Going through detox from any drugs is not a walk in the park but some may be more painful than others. What determines how painful the drug detox will be is usually how long it lasts and how long it lasts is determined by how long it stays in your bloodstream. They can be categorized either as Short Half-Life vs. Long Half-Life Drugs. Short half-life drugs tend to take action quickly, and their effects may wear off rapidly as well. Drugs with longer half-lives remain active for 12-24 hours.
Some examples of drugs with a short half-life:
- Cocaine – less than 1 hour
- Heroin – 30 minutes
- Marijuana – 2-4 hours
- OxyContin (oxycodone) – 3-5 hours
- Valium (diazepam): short-acting benzodiazepine (benzo) – 2-4 hours
Drugs that have a long half-life include:
- Xanax (alprazolam): A longer-acting benzodiazepine – 11 hours
- MDMA – up to 7 hours
- Methamphetamine (meth) – 12 hours
- Methadone: One of the longest-acting opioid drugs, the prescription drug methadone has an elimination half-life of 8-59
- PCP (phencyclidine) – 21 hours
Clearly the longer the drug is in your system the longer the detox, therefore, the more pain you are going to be in. The drugs with the most physical withdrawal symptoms are opiates and benzos.
Benzodiazepine withdrawal symptoms are painful
Benzodiazepines are a group of central nervous system depressants used to treat anxiety, insomnia, and seizures. Benzodiazepines (or benzos as they are often called) are among the most commonly prescribed medications in the country. There are several different types of benzos sold under popular brand names like Valium, Xanax, and Klonopin.
Physical withdrawal symptoms from benzodiazepines can include:
- Troubled sleeping (nightmares, waking in the night)
- Muscle spasms
- Loss of appetite
- Weight loss
- Dizziness or unsteadiness
- Muscle aches and pains
- Blurred vision or other visual disturbances
- Grand mal seizures
Opiates are a type of narcotic drug that acts as depressants on the central nervous system (CNS). Opiates come from opium, which can be produced naturally from poppy plants or derived from semi-synthetic alkaloids.
Some of the most common opiate withdrawal symptoms include:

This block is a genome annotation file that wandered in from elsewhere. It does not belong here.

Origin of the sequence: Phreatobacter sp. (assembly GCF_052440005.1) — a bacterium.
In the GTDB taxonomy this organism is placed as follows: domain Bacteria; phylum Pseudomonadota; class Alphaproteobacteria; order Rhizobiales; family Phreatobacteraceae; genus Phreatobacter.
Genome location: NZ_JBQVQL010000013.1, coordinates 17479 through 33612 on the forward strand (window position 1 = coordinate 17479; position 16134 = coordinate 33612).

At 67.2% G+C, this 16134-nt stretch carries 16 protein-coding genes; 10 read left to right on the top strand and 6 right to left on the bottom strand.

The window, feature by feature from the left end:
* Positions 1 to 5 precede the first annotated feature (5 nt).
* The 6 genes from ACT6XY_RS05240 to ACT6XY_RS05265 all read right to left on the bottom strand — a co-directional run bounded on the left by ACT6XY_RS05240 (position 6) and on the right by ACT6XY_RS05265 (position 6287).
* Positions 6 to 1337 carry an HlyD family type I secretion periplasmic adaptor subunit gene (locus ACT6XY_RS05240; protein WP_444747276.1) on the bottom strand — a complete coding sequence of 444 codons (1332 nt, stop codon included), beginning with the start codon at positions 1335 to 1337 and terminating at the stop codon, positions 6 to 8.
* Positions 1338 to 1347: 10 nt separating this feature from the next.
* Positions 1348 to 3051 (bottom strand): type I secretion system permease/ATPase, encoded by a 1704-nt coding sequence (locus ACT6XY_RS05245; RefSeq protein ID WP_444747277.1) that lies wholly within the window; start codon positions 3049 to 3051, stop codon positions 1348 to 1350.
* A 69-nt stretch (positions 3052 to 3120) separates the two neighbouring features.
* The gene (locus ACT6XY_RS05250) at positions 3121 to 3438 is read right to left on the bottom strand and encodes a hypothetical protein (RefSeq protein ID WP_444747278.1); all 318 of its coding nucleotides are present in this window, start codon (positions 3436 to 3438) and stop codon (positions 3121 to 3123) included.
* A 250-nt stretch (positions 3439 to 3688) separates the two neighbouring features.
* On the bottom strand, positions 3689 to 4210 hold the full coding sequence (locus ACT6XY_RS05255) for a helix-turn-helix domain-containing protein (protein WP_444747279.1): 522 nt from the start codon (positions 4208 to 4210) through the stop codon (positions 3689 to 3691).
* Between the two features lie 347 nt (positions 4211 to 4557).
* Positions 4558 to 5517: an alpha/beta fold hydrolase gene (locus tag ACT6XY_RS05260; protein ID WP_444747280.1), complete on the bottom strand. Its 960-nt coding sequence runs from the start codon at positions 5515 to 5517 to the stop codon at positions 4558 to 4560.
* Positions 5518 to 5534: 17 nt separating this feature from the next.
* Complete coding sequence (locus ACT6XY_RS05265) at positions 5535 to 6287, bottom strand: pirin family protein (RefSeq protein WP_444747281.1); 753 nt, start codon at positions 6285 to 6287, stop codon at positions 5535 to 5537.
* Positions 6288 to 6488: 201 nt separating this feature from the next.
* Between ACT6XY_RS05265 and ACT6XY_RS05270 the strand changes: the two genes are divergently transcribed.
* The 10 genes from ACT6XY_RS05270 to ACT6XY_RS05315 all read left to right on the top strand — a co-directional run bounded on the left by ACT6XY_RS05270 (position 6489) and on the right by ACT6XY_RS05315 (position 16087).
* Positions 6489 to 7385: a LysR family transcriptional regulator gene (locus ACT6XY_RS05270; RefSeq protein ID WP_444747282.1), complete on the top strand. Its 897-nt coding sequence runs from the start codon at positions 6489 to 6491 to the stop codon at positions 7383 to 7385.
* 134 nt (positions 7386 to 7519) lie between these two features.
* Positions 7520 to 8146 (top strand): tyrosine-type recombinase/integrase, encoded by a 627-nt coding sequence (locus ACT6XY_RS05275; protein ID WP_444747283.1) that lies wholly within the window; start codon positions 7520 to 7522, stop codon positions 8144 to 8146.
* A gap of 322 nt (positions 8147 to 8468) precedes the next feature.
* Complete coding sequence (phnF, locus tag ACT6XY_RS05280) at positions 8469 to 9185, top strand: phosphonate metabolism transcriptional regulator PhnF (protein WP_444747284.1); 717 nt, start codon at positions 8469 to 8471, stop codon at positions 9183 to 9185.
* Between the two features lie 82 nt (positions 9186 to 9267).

- Prescription painkillers
What is the most painful drug to detox from?
The most painful detox has to belong to the long-acting opiate methadone. Opiate withdrawal symptoms may range from mild to severe, depending on how dependent the individual is on an opioid drug.
Dependency can be tied to the length of time taking a particular drug, dosage amount, which drug was taken, how the drug was taken, underlying medical conditions, the co-occurring presence of a mental health issue, and certain biological and environmental factors, such as a family history of addiction, previous trauma, or highly stressful and unsupportive surroundings. Withdrawal from an opioid drug may vary from person to person.
EARLY WITHDRAWAL SYMPTOMS
Within 30 hours for longer-acting ones:
- Tearing up
- Muscle aches
- Trouble falling and staying asleep
- Excessive yawning
- Nose running
- Racing heart
LATE WITHDRAWAL SYMPTOMS
These peak within 72 hours and usually last a week or so:
- Nausea and vomiting
- Stomach cramps
- Drug cravings
Because methadone is a long-acting opioid, the drug can remain active from anywhere between 8 and 59 hours, which means that withdrawal comes on more slowly and lasts longer.
Acute methadone withdrawal symptoms can last up to 14 days, but many people also experience post-acute withdrawal symptoms for months after their last dose.
Allure Detox is Here to Help With Detoxification
No matter what you are detoxing from Allure Detox provides you with much more than the bare minimum. Of course, we help clients stop using safely – that’s just a given. Almost as important as that, though, is that we offer clients the foundation for a lifetime of relief and recovery.
That’s the Allure Detox promise: that patients leave our care with more than good health at their disposal. Our focus is on minimizing your withdrawal symptoms to a comfortable level while beginning the comprehensive treatment process that will keep you sober.